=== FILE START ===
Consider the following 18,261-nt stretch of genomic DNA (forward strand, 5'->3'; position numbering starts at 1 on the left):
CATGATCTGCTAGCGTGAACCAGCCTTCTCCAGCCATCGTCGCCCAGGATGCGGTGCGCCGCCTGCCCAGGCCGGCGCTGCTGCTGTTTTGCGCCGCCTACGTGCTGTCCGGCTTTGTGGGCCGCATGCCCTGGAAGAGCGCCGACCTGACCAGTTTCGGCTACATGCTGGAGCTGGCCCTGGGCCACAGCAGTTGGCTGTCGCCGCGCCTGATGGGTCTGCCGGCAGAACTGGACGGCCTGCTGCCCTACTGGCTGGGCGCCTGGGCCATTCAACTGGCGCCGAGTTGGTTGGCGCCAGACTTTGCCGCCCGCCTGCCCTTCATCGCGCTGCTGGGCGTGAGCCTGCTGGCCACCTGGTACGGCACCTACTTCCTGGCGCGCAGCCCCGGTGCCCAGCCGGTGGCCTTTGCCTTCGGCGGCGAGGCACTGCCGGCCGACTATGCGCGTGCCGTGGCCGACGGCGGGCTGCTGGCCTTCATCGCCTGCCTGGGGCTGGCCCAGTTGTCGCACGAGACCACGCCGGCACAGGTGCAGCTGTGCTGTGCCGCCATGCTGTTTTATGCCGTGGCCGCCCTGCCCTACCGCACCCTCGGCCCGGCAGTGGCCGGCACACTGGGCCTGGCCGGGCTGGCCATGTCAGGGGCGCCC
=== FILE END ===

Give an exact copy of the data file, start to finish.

Consider the following 18,261-nt stretch of genomic DNA (forward strand, 5'->3'; position numbering starts at 1 on the left):
CATGATCTGCTAGCGTGAACCAGCCTTCTCCAGCCATCGTCGCCCAGGATGCGGTGCGCCGCCTGCCCAGGCCGGCGCTGCTGCTGTTTTGCGCCGCCTACGTGCTGTCCGGCTTTGTGGGCCGCATGCCCTGGAAGAGCGCCGACCTGACCAGTTTCGGCTACATGCTGGAGCTGGCCCTGGGCCACAGCAGTTGGCTGTCGCCGCGCCTGATGGGTCTGCCGGCAGAACTGGACGGCCTGCTGCCCTACTGGCTGGGCGCCTGGGCCATTCAACTGGCGCCGAGTTGGTTGGCGCCAGACTTTGCCGCCCGCCTGCCCTTCATCGCGCTGCTGGGCGTGAGCCTGCTGGCCACCTGGTACGGCACCTACTTCCTGGCGCGCAGCCCCGGTGCCCAGCCGGTGGCCTTTGCCTTCGGCGGCGAGGCACTGCCGGCCGACTATGCGCGTGCCGTGGCCGACGGCGGGCTGCTGGCCTTCATCGCCTGCCTGGGGCTGGCCCAGTTGTCGCACGAGACCACGCCGGCACAGGTGCAGCTGTGCTGTGCCGCCATGCTGTTTTATGCCGTGGCCGCCCTGCCCTACCGCACCCTCGGCCCGGCAGTGGCCGGCACACTGGGCCTGGCCGGGCTGGCCATGTCAGGGGCGCCC